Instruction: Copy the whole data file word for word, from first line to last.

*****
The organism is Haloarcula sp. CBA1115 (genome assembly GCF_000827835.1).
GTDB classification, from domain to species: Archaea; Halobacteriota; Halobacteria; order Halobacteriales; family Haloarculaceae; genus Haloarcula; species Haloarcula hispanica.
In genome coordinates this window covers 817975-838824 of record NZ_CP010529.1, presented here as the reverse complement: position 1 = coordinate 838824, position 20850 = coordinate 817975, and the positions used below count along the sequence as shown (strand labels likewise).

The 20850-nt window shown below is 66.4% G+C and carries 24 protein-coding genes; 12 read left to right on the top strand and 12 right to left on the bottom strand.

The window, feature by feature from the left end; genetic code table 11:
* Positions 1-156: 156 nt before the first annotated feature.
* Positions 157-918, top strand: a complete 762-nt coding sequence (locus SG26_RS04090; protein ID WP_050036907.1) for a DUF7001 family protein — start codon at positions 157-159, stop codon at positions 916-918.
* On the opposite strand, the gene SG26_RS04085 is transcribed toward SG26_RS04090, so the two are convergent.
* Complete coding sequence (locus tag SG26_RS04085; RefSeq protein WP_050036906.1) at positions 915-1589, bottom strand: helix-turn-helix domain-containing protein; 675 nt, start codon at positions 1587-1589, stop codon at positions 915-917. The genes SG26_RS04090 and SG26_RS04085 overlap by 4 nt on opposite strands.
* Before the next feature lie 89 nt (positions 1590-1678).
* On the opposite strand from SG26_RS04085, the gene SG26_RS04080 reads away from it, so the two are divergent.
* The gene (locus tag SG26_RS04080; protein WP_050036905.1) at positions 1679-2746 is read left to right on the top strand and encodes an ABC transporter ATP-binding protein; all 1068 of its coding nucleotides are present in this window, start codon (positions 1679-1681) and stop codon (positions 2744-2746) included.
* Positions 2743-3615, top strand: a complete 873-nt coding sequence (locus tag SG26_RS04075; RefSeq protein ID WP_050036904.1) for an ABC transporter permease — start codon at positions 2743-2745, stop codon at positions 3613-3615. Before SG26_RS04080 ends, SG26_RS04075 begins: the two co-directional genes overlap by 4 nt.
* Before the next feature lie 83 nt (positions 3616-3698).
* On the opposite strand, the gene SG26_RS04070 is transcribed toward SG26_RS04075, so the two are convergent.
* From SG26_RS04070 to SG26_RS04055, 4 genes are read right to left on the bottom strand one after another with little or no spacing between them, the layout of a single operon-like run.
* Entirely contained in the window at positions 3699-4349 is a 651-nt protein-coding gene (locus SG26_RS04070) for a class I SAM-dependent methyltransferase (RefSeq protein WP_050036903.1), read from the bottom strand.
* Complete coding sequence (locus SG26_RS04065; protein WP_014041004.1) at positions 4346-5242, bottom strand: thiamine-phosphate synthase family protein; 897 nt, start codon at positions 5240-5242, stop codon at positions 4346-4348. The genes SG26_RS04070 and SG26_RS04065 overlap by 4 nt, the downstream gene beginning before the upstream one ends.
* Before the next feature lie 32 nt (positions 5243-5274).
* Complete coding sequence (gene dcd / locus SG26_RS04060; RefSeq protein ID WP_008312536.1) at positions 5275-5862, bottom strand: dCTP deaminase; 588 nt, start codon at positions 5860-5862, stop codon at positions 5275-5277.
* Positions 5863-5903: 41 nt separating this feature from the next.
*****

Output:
The organism is Haloarcula sp. CBA1115 (genome assembly GCF_000827835.1).
GTDB classification, from domain to species: Archaea; Halobacteriota; Halobacteria; order Halobacteriales; family Haloarculaceae; genus Haloarcula; species Haloarcula hispanica.
In genome coordinates this window covers 817975-838824 of record NZ_CP010529.1, presented here as the reverse complement: position 1 = coordinate 838824, position 20850 = coordinate 817975, and the positions used below count along the sequence as shown (strand labels likewise).

The 20850-nt window shown below is 66.4% G+C and carries 24 protein-coding genes; 12 read left to right on the top strand and 12 right to left on the bottom strand.

The window, feature by feature from the left end; genetic code table 11:
* Positions 1-156: 156 nt before the first annotated feature.
* Positions 157-918, top strand: a complete 762-nt coding sequence (locus SG26_RS04090; protein ID WP_050036907.1) for a DUF7001 family protein — start codon at positions 157-159, stop codon at positions 916-918.
* On the opposite strand, the gene SG26_RS04085 is transcribed toward SG26_RS04090, so the two are convergent.
* Complete coding sequence (locus tag SG26_RS04085; RefSeq protein WP_050036906.1) at positions 915-1589, bottom strand: helix-turn-helix domain-containing protein; 675 nt, start codon at positions 1587-1589, stop codon at positions 915-917. The genes SG26_RS04090 and SG26_RS04085 overlap by 4 nt on opposite strands.
* Before the next feature lie 89 nt (positions 1590-1678).
* On the opposite strand from SG26_RS04085, the gene SG26_RS04080 reads away from it, so the two are divergent.
* The gene (locus tag SG26_RS04080; protein WP_050036905.1) at positions 1679-2746 is read left to right on the top strand and encodes an ABC transporter ATP-binding protein; all 1068 of its coding nucleotides are present in this window, start codon (positions 1679-1681) and stop codon (positions 2744-2746) included.
* Positions 2743-3615, top strand: a complete 873-nt coding sequence (locus tag SG26_RS04075; RefSeq protein ID WP_050036904.1) for an ABC transporter permease — start codon at positions 2743-2745, stop codon at positions 3613-3615. Before SG26_RS04080 ends, SG26_RS04075 begins: the two co-directional genes overlap by 4 nt.
* Before the next feature lie 83 nt (positions 3616-3698).
* On the opposite strand, the gene SG26_RS04070 is transcribed toward SG26_RS04075, so the two are convergent.
* From SG26_RS04070 to SG26_RS04055, 4 genes are read right to left on the bottom strand one after another with little or no spacing between them, the layout of a single operon-like run.
* Entirely contained in the window at positions 3699-4349 is a 651-nt protein-coding gene (locus SG26_RS04070) for a class I SAM-dependent methyltransferase (RefSeq protein WP_050036903.1), read from the bottom strand.
* Complete coding sequence (locus SG26_RS04065; protein WP_014041004.1) at positions 4346-5242, bottom strand: thiamine-phosphate synthase family protein; 897 nt, start codon at positions 5240-5242, stop codon at positions 4346-4348. The genes SG26_RS04070 and SG26_RS04065 overlap by 4 nt, the downstream gene beginning before the upstream one ends.
* Before the next feature lie 32 nt (positions 5243-5274).
* Complete coding sequence (gene dcd / locus SG26_RS04060; RefSeq protein ID WP_008312536.1) at positions 5275-5862, bottom strand: dCTP deaminase; 588 nt, start codon at positions 5860-5862, stop codon at positions 5275-5277.
* Positions 5863-5903: 41 nt separating this feature from the next.